Archive for the 'News' Category

I’m baaaaaaaaaaaaaaack

OK, so I know you have missed me, but never fear I am back on the blog. “Why have you neglected this blog for a year?” I hear you moan. Well, let’s just say that many things have happened in that time, and I won’t bore you with the details, but here are a few highlights. I have been to Yogyakarta, Indonesia twice to do bicycle related projects. You can find information about that over here. I also had my bike stolen, but am now up and running again on a sweet old Carlton Cobra that is doing me well. Bastards that steal bikes huh…. bastards.

Anyway, things are still the same as always on the bike lanes of Melbourne. A couple of days ago I witnessed a near altercation between a fixie rider and a film production guy. The peak hour afternoon traffic was particularly mental this day, and as we approached an intersection, there were some production trucks parked in the bike lane with a stream of witches hats taking up the remainder of the bike lane that was free. The fixie dude, who was just ahead of me, started to kick over the witches hats. He even stopped to throw one. Then the production dude popped out from behind a truck to yell at the fixie dude. He called him a “Douche” and told the guy to call the council if he had a problem. It was kinda funny. Even the fixie dude had a chuckle with me when we got to the lights.

I will be back more regularly now, but in the meantime, here is a video from the Roda Roda project in Jogja from October. Enjoy.


Foreign Correspondent: Cycling In Europe.

Here is a special treat for you. A friend of mine has just returned from a working European Vacation and has lodged a report of his cycling experiences for you to enjoy. Greg does lots of really smart brainy stuff with computers and social thingy whatsits, that I’m not quite sure about. He also runs the great music label Spill. Without further ado……..

Biking in Europe, from your foreign correspondent Greg Wadley

I just wound up a month-long working holiday in Europe during which I biked in a number of cities, for commuting and sight-seeing. I’ll compare the bike experience in these places to Melbourne and to each other.

Top billing for biking goes to Denmark. Bikes rule in this country, and the Danes seem to be better off for it, as they are a healthy, happy lot who’ve maintained a pleasant environment while so many countries lost theirs. I biked in two cities and spent a week working in a smaller town, where I had no bike access but got the general idea by looking. Copenhagen is where Melbourne got the idea for its experimental ‘Copenhagen lanes’. They don’t call them this in Copenhagen but they are on just about every street – certainly all the main ones. Unlike on Swanston Street, there’s no ‘traffic island’ separating them from cars, but they are clearly distinguished from both the car and pedestrian lanes, and woe betide the car or pedestrian who strays into them. Cyclists ride with confidence and righteousness – there’s no “please mister car driver will you let me drive on your road” in Denmark – and it’s a normal mode of transport for people of all ages. Danish cyclists are not afraid of commuting long distances (compared to what I’m used to), and they don’t have to worry about aggression or stupidity from car drivers, as car-on-bike violence is simply not part of the culture. It’s kind of a law-abiding, respectful society anyway. My hotel rents bikes to its guests (something I’ve never seen outside Europe) so I used a bike to explore the city and go to work. Something Australian governments need to figure out is that whenever someone rides instead of driving, everyone benefits, so it’s logical to support and subsidize cycling rather than punish it. A lot of the problems of big cities are eased with this one step.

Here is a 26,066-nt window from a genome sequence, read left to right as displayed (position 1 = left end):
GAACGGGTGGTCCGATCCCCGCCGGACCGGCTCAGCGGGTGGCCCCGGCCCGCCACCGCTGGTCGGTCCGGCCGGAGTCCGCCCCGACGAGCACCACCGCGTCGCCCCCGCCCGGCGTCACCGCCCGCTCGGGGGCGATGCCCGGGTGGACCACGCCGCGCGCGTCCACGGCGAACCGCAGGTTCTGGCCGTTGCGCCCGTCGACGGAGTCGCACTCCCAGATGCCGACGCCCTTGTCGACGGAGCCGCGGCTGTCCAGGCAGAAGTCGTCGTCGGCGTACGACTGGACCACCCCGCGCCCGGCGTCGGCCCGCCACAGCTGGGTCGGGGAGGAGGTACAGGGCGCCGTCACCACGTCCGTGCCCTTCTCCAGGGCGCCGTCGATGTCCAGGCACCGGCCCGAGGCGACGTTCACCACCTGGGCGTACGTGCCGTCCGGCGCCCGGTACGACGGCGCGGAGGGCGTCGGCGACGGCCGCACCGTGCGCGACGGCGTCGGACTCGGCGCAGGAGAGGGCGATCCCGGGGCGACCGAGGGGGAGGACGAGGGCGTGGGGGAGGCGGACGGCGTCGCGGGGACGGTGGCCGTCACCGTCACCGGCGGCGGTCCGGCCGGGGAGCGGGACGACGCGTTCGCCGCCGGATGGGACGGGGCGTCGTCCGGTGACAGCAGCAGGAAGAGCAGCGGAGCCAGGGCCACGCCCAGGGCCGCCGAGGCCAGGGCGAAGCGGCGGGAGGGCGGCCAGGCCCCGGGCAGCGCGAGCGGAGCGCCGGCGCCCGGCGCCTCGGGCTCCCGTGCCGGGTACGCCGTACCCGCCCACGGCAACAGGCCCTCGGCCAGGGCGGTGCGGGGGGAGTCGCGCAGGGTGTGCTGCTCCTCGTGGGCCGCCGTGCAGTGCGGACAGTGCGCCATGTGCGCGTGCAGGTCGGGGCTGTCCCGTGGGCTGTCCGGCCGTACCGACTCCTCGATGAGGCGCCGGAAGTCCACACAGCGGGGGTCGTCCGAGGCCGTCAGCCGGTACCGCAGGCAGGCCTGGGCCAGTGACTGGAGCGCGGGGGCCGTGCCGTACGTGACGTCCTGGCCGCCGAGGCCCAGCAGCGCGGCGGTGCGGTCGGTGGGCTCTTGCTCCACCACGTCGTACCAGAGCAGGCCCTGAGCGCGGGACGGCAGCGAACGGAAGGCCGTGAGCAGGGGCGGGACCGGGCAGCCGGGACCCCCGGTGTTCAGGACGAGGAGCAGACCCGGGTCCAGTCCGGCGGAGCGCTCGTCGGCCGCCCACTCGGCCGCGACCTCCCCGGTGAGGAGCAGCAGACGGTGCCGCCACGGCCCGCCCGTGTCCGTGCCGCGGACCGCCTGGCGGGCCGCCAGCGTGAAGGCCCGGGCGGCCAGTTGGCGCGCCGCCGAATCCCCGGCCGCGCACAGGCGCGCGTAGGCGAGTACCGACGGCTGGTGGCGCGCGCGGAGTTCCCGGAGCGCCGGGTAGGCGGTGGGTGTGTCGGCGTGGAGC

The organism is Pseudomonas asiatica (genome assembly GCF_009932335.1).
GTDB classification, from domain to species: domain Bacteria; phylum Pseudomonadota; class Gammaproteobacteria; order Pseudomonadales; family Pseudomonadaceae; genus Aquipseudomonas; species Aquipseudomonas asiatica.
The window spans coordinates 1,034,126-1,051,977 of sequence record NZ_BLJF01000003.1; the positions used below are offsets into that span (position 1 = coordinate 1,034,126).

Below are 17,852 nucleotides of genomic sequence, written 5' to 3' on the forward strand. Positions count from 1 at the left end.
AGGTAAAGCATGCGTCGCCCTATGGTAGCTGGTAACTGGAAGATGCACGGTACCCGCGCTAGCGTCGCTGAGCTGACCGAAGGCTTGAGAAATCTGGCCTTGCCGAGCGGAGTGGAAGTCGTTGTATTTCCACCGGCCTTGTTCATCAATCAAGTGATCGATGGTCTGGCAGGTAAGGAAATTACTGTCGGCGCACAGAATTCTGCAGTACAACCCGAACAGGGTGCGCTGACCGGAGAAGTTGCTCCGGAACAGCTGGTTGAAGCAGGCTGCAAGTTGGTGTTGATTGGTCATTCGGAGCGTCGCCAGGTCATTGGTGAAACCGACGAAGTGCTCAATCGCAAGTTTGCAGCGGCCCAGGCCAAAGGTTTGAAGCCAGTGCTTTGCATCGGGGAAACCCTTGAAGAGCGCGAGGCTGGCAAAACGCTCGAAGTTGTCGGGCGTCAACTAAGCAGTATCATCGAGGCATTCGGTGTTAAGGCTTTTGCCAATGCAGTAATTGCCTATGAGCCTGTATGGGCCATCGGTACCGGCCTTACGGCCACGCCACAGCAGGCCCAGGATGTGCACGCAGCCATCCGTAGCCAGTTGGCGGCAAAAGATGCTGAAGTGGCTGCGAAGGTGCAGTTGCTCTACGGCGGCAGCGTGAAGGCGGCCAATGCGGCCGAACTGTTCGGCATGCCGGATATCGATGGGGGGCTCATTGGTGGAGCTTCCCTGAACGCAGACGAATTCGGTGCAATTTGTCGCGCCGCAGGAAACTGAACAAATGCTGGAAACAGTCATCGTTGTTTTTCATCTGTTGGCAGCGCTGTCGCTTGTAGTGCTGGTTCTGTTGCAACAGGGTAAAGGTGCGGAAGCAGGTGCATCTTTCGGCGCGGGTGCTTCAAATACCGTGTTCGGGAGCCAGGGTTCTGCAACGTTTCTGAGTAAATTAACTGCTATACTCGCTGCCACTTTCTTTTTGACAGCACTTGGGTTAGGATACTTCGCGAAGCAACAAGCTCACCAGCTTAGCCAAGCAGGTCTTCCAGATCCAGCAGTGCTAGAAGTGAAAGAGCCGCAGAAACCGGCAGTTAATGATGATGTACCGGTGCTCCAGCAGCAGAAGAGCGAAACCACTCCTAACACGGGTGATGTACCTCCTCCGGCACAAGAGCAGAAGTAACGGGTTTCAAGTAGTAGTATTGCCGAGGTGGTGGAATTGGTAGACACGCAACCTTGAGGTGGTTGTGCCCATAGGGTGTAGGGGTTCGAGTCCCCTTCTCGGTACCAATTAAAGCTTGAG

I spent two days in Aarhus, “capital of Jutland” and Denmark’s second city. It’s the same story for bike lanes here – they are on most roads, and are not de-facto car-parking or turning lanes as they are in Australia. Here I got to try the famous coin-operated “City-Bikes”. These are great – you just walk up to a bike rack (there are several scattered throughout the city), pop in a coin (equivalent to a few Australian dollars), the lock pops open and you ride away. When you’re done you can return it to a rack and get your coin back, or leave it in any public place and someone will return it for you and keep the coin. What a great system. They are crappy no-gear bikes, but are fine for getting round town, and offer fuss-free cycling for occasional users or visitors. Again, the fact that Danes are respectful allows this system to work, and the city is happy to supply or subsidize the bikes as it is for the common good.

I also spent a week in Roskilde working at the local university. The campus is a long way from town and most students train there, either from Roskilde or in most cases from Copenhagen, which is 20 minutes away. Bike culture was less obvious in this small town but even so there were distinct bike lanes on the main roads.

Berlin and Vienna